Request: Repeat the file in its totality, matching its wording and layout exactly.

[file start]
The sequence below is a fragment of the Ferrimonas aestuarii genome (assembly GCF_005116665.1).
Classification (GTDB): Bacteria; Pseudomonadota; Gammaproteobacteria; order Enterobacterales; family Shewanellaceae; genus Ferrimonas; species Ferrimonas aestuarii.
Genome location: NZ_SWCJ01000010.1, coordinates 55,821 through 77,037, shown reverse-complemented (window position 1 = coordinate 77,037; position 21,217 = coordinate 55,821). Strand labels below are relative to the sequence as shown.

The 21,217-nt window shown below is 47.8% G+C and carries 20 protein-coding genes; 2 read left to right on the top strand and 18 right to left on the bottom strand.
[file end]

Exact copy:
The sequence below is a fragment of the Ferrimonas aestuarii genome (assembly GCF_005116665.1).
Classification (GTDB): Bacteria; Pseudomonadota; Gammaproteobacteria; order Enterobacterales; family Shewanellaceae; genus Ferrimonas; species Ferrimonas aestuarii.
Genome location: NZ_SWCJ01000010.1, coordinates 55,821 through 77,037, shown reverse-complemented (window position 1 = coordinate 77,037; position 21,217 = coordinate 55,821). Strand labels below are relative to the sequence as shown.

The 21,217-nt window shown below is 47.8% G+C and carries 20 protein-coding genes; 2 read left to right on the top strand and 18 right to left on the bottom strand.